What then will the London press make of this year’s result – a split decision resulting in two urban projects sharing the spoils: Elder and Cannon for their restoration of Castlemilk Stables in Glasgow and the Potterrow development for Edinburgh University by Bennetts Associates?

Certainly they can be critical of a judging panel that couldn’t reach a conclusion– something that even ‘Celebrity Come Dancing’ manages to do every week – and you have to wonder at a chairman as experienced as Andy MacMillan not delivering a casting decision, although to be fair – and despite the high quality of all the entries - none of the projects this year jumped out as an obvious winner.

The RIAS – organisers of the award - have made what they can of this by gamely suggesting that the result offers a debate over what is the best building in Scotland, but if we are to go down this path we need to open the prize up to a public phone-in and forget all about having ‘expert’ architectural judges.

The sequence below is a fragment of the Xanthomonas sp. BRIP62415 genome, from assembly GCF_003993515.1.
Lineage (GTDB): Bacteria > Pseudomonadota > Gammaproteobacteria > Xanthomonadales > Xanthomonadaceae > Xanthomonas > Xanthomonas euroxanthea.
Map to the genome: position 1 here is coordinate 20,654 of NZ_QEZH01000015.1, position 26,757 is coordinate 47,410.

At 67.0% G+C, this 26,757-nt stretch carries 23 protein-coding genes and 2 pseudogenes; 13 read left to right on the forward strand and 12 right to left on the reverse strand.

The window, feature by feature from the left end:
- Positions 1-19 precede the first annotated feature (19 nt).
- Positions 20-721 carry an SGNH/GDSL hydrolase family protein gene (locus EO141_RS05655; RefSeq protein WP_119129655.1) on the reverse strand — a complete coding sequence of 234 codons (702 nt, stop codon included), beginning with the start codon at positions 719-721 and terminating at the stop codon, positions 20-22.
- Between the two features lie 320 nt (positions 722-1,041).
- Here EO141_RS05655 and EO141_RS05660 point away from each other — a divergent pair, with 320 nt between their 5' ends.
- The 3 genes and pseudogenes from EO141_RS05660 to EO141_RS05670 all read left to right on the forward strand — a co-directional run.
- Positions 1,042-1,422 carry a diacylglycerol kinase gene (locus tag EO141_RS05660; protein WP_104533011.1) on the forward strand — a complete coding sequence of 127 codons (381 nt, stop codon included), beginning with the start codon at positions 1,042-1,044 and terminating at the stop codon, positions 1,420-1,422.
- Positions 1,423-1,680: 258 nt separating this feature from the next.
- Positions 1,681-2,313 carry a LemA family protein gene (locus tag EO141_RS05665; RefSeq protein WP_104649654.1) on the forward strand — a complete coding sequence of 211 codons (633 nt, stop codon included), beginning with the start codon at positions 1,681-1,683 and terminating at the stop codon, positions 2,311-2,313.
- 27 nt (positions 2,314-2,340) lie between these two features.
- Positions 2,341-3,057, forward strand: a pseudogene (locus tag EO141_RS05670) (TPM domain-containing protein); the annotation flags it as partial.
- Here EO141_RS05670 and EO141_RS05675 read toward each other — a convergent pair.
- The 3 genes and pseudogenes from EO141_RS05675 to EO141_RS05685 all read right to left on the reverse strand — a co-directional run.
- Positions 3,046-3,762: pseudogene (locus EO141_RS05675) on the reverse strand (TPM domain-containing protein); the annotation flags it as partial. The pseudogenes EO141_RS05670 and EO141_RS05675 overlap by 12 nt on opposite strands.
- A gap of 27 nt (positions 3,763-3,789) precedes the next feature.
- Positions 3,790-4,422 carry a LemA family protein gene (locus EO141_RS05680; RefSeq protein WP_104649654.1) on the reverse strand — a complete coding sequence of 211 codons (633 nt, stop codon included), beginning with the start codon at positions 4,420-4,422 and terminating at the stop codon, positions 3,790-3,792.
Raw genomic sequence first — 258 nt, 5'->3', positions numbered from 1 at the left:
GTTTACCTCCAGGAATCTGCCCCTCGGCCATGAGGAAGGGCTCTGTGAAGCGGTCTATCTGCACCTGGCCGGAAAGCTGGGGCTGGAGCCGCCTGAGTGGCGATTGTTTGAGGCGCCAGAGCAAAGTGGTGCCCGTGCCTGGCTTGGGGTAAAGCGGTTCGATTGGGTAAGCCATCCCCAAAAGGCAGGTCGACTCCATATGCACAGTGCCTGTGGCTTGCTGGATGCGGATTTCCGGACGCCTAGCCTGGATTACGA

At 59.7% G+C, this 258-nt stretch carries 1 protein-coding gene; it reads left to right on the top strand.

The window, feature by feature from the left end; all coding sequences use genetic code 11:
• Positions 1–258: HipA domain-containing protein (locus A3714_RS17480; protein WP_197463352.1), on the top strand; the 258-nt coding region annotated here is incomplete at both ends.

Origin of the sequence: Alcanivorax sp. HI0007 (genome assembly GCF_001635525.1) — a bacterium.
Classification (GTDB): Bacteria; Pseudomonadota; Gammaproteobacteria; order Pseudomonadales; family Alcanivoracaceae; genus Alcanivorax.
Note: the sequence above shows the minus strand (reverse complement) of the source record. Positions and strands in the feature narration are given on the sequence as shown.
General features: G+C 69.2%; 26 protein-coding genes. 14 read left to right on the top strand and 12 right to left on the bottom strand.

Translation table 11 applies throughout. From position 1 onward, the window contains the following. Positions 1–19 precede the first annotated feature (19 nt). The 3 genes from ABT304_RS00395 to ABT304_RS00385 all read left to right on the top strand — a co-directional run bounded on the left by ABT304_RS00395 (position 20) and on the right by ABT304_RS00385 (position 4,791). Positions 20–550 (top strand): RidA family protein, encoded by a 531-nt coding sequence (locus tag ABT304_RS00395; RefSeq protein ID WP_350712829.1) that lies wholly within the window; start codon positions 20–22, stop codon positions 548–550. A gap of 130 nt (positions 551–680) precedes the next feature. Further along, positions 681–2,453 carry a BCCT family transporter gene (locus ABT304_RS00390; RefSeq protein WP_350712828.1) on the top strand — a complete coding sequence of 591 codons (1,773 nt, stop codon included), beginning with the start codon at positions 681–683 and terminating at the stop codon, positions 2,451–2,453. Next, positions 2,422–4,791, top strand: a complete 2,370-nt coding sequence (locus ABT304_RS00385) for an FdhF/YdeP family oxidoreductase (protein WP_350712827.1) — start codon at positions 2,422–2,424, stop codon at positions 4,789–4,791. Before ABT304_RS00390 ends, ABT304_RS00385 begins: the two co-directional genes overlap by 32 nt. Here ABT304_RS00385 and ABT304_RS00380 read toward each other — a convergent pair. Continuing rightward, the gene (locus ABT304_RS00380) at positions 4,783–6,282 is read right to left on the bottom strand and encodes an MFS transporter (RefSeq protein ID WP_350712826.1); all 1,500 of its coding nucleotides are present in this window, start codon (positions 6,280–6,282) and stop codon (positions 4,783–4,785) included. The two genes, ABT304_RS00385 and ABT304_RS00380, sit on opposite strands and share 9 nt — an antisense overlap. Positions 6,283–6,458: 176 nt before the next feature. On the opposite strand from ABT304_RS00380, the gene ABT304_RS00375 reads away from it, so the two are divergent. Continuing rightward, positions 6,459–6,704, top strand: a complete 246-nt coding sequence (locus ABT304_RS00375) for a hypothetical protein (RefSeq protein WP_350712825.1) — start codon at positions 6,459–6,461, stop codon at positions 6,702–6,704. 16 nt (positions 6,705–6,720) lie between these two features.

The profession needs to put its money (or in this case, Mrs Margaret Doolan’s and the Scottish Government’s) where its mouth is and tell the public what it believes is the best building – a split decision is a cop-out and simply confuses the issue.

A suggestion therefore: in future years the judges need to be told that they can’t leave the room until they come up with a winner and are able to give clear, publishable reasons for their choice. After all, anyone who knew Andrew Doolan would tell you he was not a man for equivocation.

 
Lighthouse musings

Linda Fabiani, MSP and Minister for Architecture was as confused as anyone by the decision she had to read out at Friday evening’s ceremony for the RIAS Andrew Doolan Prize, but in her speech she was absolutely clear on just how much money the Scottish Government was now putting into the promotion and support of architecture in Scotland.